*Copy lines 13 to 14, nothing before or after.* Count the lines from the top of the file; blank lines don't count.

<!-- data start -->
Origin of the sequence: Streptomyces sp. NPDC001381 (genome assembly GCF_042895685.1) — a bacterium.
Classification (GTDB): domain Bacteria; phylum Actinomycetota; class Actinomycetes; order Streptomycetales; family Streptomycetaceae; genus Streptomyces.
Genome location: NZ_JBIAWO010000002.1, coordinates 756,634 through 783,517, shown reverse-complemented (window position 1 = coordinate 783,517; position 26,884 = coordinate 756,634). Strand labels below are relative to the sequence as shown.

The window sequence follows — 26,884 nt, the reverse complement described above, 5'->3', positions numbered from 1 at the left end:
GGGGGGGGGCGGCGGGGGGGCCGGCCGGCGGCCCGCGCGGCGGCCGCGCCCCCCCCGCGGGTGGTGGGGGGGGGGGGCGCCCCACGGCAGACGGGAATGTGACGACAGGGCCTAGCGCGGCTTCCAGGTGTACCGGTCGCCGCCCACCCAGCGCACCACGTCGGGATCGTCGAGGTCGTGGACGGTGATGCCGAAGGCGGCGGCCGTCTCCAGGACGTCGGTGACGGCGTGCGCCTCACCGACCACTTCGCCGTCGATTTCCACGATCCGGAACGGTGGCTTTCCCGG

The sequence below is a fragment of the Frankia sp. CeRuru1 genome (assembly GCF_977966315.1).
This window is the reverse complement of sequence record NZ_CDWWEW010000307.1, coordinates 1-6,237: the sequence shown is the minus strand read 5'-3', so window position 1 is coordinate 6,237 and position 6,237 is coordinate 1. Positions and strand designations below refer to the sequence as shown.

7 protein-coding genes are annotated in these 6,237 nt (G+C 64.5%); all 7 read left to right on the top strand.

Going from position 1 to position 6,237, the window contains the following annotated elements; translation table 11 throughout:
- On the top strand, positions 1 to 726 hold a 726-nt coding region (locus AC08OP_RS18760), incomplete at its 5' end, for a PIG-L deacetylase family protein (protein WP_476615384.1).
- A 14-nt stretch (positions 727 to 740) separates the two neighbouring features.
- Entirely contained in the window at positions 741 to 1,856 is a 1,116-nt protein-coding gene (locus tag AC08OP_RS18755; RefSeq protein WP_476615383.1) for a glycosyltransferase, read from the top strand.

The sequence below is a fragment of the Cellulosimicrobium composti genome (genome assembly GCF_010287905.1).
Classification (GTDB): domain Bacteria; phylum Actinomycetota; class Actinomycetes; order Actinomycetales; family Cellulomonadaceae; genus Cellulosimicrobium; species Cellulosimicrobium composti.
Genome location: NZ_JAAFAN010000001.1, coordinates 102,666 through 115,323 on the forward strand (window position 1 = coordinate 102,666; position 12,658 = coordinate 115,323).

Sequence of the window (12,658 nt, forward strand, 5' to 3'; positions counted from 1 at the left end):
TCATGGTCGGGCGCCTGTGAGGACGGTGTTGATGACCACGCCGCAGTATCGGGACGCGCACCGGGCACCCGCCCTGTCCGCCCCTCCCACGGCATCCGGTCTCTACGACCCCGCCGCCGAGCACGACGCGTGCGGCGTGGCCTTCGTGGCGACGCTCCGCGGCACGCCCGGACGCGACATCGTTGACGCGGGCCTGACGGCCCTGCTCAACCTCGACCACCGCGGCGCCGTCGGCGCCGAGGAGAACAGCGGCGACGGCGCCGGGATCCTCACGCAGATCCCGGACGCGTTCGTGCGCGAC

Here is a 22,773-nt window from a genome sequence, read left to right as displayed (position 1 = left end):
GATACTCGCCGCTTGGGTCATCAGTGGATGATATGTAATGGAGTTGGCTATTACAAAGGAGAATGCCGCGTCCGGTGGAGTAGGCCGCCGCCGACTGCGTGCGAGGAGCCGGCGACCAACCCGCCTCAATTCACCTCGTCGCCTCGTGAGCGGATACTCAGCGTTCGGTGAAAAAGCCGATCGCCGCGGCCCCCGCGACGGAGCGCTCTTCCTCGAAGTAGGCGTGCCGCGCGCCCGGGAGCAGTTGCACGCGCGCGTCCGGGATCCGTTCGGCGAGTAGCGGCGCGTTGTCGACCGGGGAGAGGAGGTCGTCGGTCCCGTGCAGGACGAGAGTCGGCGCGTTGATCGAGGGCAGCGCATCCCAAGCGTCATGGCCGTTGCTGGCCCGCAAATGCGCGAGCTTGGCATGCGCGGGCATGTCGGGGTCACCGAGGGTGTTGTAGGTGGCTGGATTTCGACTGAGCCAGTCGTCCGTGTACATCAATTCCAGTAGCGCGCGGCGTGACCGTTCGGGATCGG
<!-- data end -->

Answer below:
The sequence below is a fragment of the Cellulosimicrobium composti genome (genome assembly GCF_010287905.1).
Classification (GTDB): domain Bacteria; phylum Actinomycetota; class Actinomycetes; order Actinomycetales; family Cellulomonadaceae; genus Cellulosimicrobium; species Cellulosimicrobium composti.